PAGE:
It was as aggressive as a handshake could be, and that's precisely what Macron was going for, he told The Washington Post later: “My handshake with him — it wasn’t innocent. That’s how you ensure you are respected. You have to show you won’t make small concessions — not even symbolic ones.” It seems as if Macron had done his homework on Trump's own handshake style.
Fast-forward a few months, and their posturing for the cameras is still noticeably awkward. Macron is in Washington for an official state visit this week, and the two took every opportunity to reach for and clasp each other, often in ways that seemed more passive-aggressive than outright aggressive.
The body language between the two leaders mirrored their broader relationship. Trump and Macron get along personally but are diametrically opposed on major policy issues: Macron wants Trump to stay in Syria, the Paris climate agreement, trade deals and the Iran nuclear deal; Trump has gotten out of most of those.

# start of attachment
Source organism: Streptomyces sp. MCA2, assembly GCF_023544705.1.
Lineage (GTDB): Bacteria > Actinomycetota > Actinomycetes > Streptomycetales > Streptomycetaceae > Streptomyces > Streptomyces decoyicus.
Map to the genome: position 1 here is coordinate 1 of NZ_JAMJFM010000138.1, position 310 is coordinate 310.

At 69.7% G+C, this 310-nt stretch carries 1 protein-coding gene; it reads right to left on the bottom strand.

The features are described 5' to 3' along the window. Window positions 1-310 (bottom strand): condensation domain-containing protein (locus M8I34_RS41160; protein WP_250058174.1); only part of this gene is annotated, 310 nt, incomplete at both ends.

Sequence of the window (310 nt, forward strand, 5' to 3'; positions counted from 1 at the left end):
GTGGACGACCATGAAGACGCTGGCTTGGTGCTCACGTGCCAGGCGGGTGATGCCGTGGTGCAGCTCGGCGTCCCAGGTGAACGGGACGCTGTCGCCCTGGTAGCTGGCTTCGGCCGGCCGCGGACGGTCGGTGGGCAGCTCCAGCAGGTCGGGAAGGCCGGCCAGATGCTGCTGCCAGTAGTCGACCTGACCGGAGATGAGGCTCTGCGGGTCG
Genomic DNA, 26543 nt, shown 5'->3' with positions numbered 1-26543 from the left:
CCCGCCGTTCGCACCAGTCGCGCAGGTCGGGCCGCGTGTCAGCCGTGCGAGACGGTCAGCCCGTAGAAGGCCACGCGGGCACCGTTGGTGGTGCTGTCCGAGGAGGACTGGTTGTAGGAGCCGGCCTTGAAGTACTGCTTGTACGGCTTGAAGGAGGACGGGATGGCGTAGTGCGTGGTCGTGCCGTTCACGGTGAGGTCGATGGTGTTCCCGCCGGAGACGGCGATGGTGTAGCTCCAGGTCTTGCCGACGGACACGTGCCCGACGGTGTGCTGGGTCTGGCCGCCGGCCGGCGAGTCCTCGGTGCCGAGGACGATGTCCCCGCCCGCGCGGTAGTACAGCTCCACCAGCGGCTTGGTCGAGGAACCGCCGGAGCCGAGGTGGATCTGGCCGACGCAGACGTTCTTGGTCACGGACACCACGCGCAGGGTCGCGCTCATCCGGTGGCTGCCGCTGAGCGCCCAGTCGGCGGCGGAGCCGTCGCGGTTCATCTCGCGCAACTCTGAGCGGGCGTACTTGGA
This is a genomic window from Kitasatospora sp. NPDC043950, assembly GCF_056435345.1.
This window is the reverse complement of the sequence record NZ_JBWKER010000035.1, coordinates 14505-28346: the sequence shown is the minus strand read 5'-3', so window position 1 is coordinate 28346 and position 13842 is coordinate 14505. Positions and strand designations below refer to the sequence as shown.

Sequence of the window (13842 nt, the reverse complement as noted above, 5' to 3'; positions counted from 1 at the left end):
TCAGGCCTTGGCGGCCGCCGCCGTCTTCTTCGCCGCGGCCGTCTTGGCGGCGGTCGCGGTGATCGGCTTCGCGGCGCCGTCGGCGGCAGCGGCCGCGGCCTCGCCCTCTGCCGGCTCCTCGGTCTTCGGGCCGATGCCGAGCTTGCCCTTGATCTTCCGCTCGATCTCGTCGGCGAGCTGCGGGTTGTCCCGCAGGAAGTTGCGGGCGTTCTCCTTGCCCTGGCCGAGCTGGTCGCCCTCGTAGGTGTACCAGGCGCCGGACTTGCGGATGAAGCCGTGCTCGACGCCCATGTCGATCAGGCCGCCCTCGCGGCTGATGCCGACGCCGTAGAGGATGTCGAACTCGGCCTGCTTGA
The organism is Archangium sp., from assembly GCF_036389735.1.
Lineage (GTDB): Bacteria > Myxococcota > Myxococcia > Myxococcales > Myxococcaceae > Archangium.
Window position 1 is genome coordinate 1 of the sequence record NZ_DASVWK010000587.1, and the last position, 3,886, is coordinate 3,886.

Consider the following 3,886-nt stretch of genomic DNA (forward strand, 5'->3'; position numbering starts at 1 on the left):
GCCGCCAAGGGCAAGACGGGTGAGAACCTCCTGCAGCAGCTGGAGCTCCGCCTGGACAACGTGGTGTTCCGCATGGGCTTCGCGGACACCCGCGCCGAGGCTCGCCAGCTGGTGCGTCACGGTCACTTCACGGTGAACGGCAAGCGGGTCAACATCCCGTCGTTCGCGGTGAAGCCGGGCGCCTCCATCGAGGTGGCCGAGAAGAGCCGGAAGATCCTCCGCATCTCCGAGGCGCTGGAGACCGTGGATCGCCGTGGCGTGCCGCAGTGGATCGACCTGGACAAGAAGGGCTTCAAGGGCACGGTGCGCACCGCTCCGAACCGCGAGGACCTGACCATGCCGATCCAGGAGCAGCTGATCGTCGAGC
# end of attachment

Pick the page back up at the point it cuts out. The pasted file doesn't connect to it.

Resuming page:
As such, some of their touching was chummy. There were bro-y back slaps. We saw a few cheek kisses — one initiated by Trump, who is a frequent exception to the norm in a country that doesn't generally engage in man-to-man cheek kisses. “I like him a lot,” Trump said after Macron returned the favor with a peck a few hours later.
But when Marcon and Trump hugged, their faces were tight, their grips even tighter. When their handshakes went on a little too long for Trump, he would pat Macron's hand as if to say: “Enough.”
And then Trump brushed off an alleged piece of dandruff from Macron's shoulder. How do we know it was dandruff Trump thought he saw? Because Trump made a big show of it and then announced to the running cameras that the president of France had dandruff on his shoulder.
“I'll get that little piece of dandruff off,” Trump said. “We have to make him perfect, he is perfect.”